In fact I’m still not entirely convinced that the entire project wasn’t originally conceived as a bit of a joke, only for everyone involved to realise part way through that they were actually pretty good, so should probably think about getting serious.

And there’s the rub… despite everything I’ve pointed out above, God Said Kill are actually capable of being pretty damn good when they want to be. Continue reading »

Aug 202019
 

 

(Here’s another installment of Andy Synn‘s occasional series devoted to reviews of new releases by UK bands.)

If there’s one thing I often find a little disappointing about the UK Metal scene it’s that many of our “bigger” underground acts seem content just playing it safe and being little more than a big fish in a relatively small pond.

The following three bands, however, are different, in that not only are they each more than capable of taking on the bigger names and more famous faces of the Metal world at their own game, but they also seem more than willing to risk doing so! Continue reading »

Aug 172019
 

 

(In this new edition of Waxing Lyrical Andy Synn was able to get answers to the usual questions from Larissa Stupar, vocalist of the UK death metal band Venom Prison, whose latest album was released by Prosthetic Records in March of this year.)

You’d have to have been living under a rock for the last several years not to have noticed the somewhat meteoric rise of UK Death Metal quintet Venom Prison, who’ve only gone from strength to strength ever since they first burst onto the scene in late 2015, before quickly being signed to Prosthetic Records for the release of their debut album, Animus, and this year’s blood-soaked and belligerent follow-up Samsara.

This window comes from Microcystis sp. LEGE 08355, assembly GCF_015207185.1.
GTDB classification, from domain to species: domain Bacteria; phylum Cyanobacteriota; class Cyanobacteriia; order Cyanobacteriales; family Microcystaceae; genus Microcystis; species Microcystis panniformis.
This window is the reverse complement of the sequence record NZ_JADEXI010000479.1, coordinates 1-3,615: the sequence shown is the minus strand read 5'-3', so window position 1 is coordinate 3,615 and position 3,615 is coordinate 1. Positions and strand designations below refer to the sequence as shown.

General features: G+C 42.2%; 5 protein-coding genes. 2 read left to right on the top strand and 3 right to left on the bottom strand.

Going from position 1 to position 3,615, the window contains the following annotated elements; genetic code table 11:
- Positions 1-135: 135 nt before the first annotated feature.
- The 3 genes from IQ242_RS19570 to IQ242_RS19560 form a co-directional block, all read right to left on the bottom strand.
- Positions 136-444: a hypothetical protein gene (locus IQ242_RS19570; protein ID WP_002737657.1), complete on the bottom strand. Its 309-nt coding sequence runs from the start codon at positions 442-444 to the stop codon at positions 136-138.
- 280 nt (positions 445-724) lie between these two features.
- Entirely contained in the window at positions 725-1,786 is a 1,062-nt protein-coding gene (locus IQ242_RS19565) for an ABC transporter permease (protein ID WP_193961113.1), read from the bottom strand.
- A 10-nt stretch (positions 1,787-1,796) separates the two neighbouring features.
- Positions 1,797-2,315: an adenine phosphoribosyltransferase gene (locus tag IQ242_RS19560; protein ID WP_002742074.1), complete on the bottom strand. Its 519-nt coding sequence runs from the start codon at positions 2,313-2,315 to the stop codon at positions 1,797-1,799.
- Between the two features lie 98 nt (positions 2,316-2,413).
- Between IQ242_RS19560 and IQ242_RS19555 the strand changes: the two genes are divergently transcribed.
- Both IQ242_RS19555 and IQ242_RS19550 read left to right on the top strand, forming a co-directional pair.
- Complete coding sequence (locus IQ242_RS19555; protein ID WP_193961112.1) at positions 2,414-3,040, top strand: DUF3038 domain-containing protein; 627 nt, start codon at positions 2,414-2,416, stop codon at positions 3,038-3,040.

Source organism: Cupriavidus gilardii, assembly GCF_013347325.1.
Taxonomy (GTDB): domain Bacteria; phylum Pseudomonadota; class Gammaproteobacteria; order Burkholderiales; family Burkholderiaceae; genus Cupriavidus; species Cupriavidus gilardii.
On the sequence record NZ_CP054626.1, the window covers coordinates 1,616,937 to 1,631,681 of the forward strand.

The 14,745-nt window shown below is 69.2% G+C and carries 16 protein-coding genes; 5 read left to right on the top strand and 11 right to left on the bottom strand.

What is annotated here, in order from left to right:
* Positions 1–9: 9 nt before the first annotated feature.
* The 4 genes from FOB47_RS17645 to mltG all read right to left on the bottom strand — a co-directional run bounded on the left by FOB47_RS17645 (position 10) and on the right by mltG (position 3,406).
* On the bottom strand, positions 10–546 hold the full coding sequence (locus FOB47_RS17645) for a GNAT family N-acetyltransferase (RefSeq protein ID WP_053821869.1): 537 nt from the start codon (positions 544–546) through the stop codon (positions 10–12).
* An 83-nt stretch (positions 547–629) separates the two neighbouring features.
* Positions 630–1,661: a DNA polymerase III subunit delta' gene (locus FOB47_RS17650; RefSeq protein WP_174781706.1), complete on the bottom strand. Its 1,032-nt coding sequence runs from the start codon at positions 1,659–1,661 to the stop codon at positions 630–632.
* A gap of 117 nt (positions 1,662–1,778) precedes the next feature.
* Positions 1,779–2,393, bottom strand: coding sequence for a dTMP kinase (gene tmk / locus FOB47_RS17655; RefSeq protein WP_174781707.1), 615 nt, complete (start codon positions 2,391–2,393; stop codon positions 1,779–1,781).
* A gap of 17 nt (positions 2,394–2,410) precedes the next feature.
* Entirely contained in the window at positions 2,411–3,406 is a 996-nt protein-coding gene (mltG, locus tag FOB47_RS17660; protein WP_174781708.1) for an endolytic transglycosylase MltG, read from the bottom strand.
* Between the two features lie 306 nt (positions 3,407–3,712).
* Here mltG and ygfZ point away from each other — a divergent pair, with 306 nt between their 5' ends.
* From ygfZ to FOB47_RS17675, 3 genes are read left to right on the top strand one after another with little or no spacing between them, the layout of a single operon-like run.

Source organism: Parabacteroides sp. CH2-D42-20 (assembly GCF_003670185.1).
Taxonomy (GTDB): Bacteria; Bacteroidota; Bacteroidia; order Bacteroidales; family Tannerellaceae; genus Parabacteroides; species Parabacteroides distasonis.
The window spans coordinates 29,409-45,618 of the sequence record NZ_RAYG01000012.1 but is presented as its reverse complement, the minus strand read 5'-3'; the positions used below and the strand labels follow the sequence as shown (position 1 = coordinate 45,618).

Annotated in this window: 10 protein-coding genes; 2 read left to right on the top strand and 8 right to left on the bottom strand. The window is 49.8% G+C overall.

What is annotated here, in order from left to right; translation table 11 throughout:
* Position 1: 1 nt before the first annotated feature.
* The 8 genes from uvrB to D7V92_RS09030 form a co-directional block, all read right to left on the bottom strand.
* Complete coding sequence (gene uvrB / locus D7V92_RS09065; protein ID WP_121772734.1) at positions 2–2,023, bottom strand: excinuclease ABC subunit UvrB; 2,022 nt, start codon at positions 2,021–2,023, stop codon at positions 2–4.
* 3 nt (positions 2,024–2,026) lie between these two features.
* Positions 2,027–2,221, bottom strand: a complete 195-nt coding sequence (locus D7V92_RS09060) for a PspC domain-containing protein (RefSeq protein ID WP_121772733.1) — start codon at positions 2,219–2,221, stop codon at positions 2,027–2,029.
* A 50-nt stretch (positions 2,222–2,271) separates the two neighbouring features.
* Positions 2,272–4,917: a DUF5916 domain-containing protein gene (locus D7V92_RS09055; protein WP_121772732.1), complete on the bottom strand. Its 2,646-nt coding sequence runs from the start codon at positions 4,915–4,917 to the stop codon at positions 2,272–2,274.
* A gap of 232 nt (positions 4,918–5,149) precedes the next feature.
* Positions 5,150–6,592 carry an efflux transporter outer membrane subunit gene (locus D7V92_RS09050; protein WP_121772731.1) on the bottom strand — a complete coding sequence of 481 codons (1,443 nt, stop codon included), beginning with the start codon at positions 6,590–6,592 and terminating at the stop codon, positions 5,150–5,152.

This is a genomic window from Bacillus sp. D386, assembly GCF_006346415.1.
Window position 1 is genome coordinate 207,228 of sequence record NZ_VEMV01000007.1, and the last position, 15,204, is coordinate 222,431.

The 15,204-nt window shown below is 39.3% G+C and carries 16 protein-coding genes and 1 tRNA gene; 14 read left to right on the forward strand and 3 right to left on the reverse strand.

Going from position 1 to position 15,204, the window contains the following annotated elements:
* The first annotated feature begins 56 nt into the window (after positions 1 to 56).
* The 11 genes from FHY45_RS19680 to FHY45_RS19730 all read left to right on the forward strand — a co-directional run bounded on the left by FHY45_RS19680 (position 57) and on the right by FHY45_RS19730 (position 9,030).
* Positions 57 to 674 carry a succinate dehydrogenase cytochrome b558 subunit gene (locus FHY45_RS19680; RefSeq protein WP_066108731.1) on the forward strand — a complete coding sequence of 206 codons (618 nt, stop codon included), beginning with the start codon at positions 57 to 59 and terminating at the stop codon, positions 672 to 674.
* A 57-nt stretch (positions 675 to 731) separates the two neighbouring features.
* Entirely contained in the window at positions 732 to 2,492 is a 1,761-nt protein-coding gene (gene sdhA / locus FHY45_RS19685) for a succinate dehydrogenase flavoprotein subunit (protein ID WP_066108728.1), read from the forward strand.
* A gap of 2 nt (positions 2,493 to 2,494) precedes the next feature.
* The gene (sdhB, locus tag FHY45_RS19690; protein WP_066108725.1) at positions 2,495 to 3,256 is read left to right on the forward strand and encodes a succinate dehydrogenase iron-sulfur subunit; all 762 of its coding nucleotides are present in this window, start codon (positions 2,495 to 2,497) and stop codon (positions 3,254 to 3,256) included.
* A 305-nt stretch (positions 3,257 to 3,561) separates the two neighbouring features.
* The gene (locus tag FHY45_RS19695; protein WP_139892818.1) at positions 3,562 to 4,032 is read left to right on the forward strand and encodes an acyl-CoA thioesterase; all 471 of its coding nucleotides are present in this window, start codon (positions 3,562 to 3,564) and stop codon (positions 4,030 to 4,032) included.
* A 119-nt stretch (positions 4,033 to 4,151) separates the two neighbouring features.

And, despite being busy finishing up the last leg of their summer festival dates (concluding tonight at Upsurge Fest in London), as well as preparing for their highly-anticipated US headlining tour next month, I managed to catch up with vocalist Larissa Stupar and (somehow) convince her to participate in Waxing Lyrical so we could all learn a little more about the meaning behind the music. Continue reading »

Aug 162019
 

 

(Here’s Andy Synn‘s review of the new album by the Australian black metal band Deadspace, which was just released today.)

It’s been both a pleasure and a privilege to observe the musical progression of Australian DSBM collective Deadspace since I first stumbled across their Gravity EP in 2016, watching with ever-increasing interest as the band shifted, slowly but surely, away from the goth-inflected anguish of their early days towards a much more aggressive, much more “pure”, Black Metal approach in recent years.

However, it seems like the group’s steady transition away from their gothic/depressive roots has caused some consternation in their fanbase, to the point where they took the unexpected step of releasing a lengthy statement alongside their new album explicitly stating that they’d outgrown or moved beyond the “DSBM” label of their youth, and that The Grand Disillusionment shouldn’t be considered or judged as such.

Which is a little ironic when you realise that there are moments on TGD where the group hearken back towards the DSBM side of things more than they have done in quite some time… Continue reading »